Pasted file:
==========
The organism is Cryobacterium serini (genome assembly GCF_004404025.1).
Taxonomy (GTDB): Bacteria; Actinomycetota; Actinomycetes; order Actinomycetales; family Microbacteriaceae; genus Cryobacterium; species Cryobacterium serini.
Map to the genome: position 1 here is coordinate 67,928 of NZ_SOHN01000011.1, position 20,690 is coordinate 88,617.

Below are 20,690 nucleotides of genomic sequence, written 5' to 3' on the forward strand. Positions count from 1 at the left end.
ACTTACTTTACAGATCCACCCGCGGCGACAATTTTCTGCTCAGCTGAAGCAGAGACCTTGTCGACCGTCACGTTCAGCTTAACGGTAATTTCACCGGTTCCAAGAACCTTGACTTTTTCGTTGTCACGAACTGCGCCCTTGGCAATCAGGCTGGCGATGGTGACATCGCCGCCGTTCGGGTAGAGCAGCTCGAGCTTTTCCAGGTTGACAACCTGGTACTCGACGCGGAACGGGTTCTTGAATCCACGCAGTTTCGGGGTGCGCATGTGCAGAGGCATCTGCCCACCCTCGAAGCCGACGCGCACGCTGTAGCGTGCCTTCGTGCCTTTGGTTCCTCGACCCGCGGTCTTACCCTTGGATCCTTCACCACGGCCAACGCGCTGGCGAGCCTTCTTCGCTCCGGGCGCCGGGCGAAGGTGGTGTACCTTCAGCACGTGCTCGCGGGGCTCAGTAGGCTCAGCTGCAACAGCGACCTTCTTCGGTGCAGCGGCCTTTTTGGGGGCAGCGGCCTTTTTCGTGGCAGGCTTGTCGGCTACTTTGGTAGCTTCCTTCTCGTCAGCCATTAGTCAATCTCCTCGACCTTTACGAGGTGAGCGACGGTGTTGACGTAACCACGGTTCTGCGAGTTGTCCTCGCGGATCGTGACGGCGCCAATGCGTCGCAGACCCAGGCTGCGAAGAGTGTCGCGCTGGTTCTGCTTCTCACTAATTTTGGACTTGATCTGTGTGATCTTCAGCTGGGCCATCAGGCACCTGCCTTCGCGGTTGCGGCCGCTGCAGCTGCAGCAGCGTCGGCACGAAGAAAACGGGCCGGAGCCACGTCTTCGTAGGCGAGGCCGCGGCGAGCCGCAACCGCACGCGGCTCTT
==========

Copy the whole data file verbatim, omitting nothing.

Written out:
The organism is Cryobacterium serini (genome assembly GCF_004404025.1).
Taxonomy (GTDB): Bacteria; Actinomycetota; Actinomycetes; order Actinomycetales; family Microbacteriaceae; genus Cryobacterium; species Cryobacterium serini.
Map to the genome: position 1 here is coordinate 67,928 of NZ_SOHN01000011.1, position 20,690 is coordinate 88,617.

Below are 20,690 nucleotides of genomic sequence, written 5' to 3' on the forward strand. Positions count from 1 at the left end.
ACTTACTTTACAGATCCACCCGCGGCGACAATTTTCTGCTCAGCTGAAGCAGAGACCTTGTCGACCGTCACGTTCAGCTTAACGGTAATTTCACCGGTTCCAAGAACCTTGACTTTTTCGTTGTCACGAACTGCGCCCTTGGCAATCAGGCTGGCGATGGTGACATCGCCGCCGTTCGGGTAGAGCAGCTCGAGCTTTTCCAGGTTGACAACCTGGTACTCGACGCGGAACGGGTTCTTGAATCCACGCAGTTTCGGGGTGCGCATGTGCAGAGGCATCTGCCCACCCTCGAAGCCGACGCGCACGCTGTAGCGTGCCTTCGTGCCTTTGGTTCCTCGACCCGCGGTCTTACCCTTGGATCCTTCACCACGGCCAACGCGCTGGCGAGCCTTCTTCGCTCCGGGCGCCGGGCGAAGGTGGTGTACCTTCAGCACGTGCTCGCGGGGCTCAGTAGGCTCAGCTGCAACAGCGACCTTCTTCGGTGCAGCGGCCTTTTTGGGGGCAGCGGCCTTTTTCGTGGCAGGCTTGTCGGCTACTTTGGTAGCTTCCTTCTCGTCAGCCATTAGTCAATCTCCTCGACCTTTACGAGGTGAGCGACGGTGTTGACGTAACCACGGTTCTGCGAGTTGTCCTCGCGGATCGTGACGGCGCCAATGCGTCGCAGACCCAGGCTGCGAAGAGTGTCGCGCTGGTTCTGCTTCTCACTAATTTTGGACTTGATCTGTGTGATCTTCAGCTGGGCCATCAGGCACCTGCCTTCGCGGTTGCGGCCGCTGCAGCTGCAGCAGCGTCGGCACGAAGAAAACGGGCCGGAGCCACGTCTTCGTAGGCGAGGCCGCGGCGAGCCGCAACCGCACGCGGCTCTT